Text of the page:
Journal of Cultural Cognitive Science

, Volume 3, Supplement 1, pp 89–104 | Cite as

The production of passives by English-Norwegian and Turkish-Norwegian bilinguals: a preliminary investigation using a cross-linguistic structural priming manipulation

  • Gözde MercanEmail author
  • Hanne Gram Simonsen
Research Paper


This preliminary study tested cross-linguistic structural priming of passives in two groups of adult bilinguals speaking Norwegian-English and Norwegian-Turkish to understand the nature of syntactic mental representations in bilingual minds. Passives in spoken Norwegian are structurally similar to those in English, whereas passives in Turkish are distinct in being morphologically constructed. A shared syntax account based on the similarity of the structures would predict structural priming effects for the Norwegian-English group but not the Norwegian-Turkish group. Results of a computerized picture description task showed that participants provided more active descriptions than passives, but did not indicate any priming in terms of an increased likelihood of repeating the type of the prime they heard in Norwegian in their target picture description in English or Turkish. This can be related to the small sample size or the observation that there were too few passive productions overall. We thus ran an additional analysis which indicated that participants were more likely to produce passives when the target pictures contained inanimate agents. We also ran a separate analysis on Turkish target responses, which did not reveal an effect of prime type on the emphasis of thematic role (agent vs. patient). However, this analysis also showed that pictures with inanimate agents were more likely to be described with target structures emphasizing the patient rather than the agent. We suggest that further research is required to get a clearer picture of the role of the similarity of passives in cross-linguistic structural priming.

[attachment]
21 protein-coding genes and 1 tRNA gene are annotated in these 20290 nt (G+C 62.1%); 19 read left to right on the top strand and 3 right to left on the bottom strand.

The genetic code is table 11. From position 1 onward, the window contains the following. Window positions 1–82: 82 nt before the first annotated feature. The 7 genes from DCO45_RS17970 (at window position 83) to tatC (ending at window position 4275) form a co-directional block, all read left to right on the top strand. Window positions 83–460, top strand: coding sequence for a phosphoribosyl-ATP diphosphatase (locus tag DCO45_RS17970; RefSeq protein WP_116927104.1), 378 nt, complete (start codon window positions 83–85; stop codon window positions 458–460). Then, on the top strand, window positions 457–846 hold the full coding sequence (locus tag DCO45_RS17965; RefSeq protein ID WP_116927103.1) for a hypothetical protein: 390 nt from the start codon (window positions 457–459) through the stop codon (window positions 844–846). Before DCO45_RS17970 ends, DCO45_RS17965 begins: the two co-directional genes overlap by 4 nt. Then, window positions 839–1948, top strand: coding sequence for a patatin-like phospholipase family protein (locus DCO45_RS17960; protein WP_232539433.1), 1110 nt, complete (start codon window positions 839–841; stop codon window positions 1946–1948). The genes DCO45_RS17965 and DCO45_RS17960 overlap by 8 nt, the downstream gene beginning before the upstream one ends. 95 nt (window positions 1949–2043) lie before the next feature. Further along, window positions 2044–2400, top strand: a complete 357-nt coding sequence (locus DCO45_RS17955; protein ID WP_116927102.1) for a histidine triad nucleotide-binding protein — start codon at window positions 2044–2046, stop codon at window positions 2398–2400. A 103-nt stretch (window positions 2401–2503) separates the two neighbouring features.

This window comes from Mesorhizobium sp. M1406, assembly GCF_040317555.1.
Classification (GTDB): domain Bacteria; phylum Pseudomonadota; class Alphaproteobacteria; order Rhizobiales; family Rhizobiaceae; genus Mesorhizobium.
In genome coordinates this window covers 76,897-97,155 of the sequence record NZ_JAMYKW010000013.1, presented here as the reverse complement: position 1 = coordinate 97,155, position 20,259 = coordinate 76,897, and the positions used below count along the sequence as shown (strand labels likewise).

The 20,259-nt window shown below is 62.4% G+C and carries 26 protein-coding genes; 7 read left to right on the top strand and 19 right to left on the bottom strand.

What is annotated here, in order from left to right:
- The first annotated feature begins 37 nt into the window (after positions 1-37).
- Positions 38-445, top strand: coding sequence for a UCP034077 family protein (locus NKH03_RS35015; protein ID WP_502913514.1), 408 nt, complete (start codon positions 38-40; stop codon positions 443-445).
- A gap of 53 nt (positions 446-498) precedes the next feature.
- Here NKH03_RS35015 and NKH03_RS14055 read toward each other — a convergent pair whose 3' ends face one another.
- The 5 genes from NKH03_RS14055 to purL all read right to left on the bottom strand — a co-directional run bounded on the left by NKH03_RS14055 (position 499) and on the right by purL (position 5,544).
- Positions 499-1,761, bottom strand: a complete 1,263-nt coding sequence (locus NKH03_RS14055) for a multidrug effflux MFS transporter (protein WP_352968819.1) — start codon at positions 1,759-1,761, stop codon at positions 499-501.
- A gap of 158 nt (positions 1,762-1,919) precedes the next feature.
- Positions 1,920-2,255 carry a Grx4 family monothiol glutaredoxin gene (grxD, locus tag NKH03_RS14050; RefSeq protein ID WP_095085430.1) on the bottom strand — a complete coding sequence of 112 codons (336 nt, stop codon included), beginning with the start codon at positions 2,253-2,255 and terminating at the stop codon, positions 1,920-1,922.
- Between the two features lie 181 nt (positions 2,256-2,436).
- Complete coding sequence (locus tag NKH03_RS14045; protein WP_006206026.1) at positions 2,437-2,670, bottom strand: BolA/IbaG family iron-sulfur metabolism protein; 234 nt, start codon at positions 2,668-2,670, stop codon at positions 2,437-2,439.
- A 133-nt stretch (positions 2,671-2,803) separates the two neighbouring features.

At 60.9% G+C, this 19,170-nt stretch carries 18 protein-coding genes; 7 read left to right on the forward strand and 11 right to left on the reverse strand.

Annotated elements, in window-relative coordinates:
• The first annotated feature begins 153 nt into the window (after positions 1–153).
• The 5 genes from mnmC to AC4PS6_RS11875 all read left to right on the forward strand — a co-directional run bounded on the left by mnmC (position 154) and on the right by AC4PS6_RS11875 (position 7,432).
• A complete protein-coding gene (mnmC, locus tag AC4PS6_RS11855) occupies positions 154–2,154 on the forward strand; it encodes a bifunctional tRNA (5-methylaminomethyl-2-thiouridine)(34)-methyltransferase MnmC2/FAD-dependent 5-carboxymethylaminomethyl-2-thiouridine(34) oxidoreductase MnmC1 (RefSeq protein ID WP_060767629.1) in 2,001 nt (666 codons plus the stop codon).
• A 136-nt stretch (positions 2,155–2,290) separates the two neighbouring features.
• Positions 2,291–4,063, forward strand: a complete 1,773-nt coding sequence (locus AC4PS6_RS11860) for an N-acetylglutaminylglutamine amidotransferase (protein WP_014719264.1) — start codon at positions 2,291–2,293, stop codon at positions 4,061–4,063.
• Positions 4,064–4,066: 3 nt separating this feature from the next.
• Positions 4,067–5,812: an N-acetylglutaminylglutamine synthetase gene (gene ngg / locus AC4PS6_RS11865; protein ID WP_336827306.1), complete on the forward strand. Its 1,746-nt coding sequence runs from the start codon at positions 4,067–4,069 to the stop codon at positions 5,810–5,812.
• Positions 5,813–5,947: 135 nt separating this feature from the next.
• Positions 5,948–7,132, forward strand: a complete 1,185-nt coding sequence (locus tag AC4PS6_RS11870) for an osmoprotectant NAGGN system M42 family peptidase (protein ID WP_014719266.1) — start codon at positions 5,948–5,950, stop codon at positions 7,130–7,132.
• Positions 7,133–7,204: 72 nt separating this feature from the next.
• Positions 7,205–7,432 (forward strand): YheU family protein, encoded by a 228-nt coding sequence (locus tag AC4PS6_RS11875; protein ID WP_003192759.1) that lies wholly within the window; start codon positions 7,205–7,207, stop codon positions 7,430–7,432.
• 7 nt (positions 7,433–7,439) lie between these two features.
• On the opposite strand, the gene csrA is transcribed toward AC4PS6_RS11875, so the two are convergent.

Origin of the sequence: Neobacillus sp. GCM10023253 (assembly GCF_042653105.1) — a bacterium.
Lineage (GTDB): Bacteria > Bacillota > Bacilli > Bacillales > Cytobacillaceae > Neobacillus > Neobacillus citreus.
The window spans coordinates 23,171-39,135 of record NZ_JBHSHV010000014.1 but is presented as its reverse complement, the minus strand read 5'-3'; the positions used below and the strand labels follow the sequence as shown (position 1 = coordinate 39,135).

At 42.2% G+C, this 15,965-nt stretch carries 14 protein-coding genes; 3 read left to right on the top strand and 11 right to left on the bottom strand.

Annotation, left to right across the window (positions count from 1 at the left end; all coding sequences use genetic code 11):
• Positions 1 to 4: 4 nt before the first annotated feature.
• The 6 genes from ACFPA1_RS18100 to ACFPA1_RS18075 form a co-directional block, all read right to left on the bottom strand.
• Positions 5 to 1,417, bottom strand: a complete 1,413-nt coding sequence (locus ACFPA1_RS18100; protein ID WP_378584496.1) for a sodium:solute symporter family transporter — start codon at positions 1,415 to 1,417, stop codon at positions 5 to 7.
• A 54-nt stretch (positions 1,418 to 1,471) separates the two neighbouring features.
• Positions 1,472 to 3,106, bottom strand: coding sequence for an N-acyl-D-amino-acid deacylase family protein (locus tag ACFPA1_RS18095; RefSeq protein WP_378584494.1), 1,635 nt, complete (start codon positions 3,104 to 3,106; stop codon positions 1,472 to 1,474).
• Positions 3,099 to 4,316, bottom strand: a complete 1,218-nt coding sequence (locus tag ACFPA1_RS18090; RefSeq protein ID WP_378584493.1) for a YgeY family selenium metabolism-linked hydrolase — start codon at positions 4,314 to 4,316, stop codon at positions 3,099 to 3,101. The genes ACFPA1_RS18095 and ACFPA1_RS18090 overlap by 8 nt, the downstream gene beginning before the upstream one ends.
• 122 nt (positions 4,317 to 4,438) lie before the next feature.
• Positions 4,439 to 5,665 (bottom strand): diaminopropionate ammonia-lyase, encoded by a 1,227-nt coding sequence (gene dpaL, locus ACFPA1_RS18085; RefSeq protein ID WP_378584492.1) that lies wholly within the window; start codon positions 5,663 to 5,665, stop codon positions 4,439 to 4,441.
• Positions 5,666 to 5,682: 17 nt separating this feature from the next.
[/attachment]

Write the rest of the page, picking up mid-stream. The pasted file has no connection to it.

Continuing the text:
Cross-linguistic structural priming Bilingualism Norwegian Turkish English Passives Syntactic representation 



This study was funded by the Scientific and Technological Research Council of Turkey (TÜBİTAK) under the BİDEB 2219 International Postdoctoral Research Fellowship granted for the first author’s postdoctoral research at the Center for Multilingualism in Society across the Lifespan (MultiLing), at the University of Oslo (UiO) (01.05.2014–01.08.2015). The study was conducted on the premises of MultiLing, at UiO, a research center financed by the Research Council of Norway, using the facilities of the center and was thus supported in part by the Research Council of Norway through its Centers of Excellence funding scheme, project number 223265. We thank MultiLing Theme 1 for a grant for language proofreading services for this paper, as well. We would also like to thank Bernt Brendemoen, Emel Türker, Yeşim Sevinç-Brohet and our colleagues at MultiLing for their helpful comments; Murat Mercan for his assistance with Turkish data coding; Danielle Stephan for language proofreading; and Martin J. Pickering, Mirta Vernice, Robert J. Hartsuiker, and Sarah Bernolet for sharing their stimulus pictures. We are grateful to all the participants who volunteered to take part in this study. Finally, we would like to thank the editors of this special issue and the two anonymous reviewers for their insightful comments.

Compliance with ethical standards

Conflict of interest

On behalf of both authors, the corresponding author states that there is no conflict of interest.


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© Springer Nature Singapore Pte Ltd. 2019

Authors and Affiliations

  1. 1.Center for Multilingualism in Society Across the LifespanUniversity of OsloOsloNorway
  2. 2.Department of Foreign Language TeachingUfuk UniversityAnkaraTurkey

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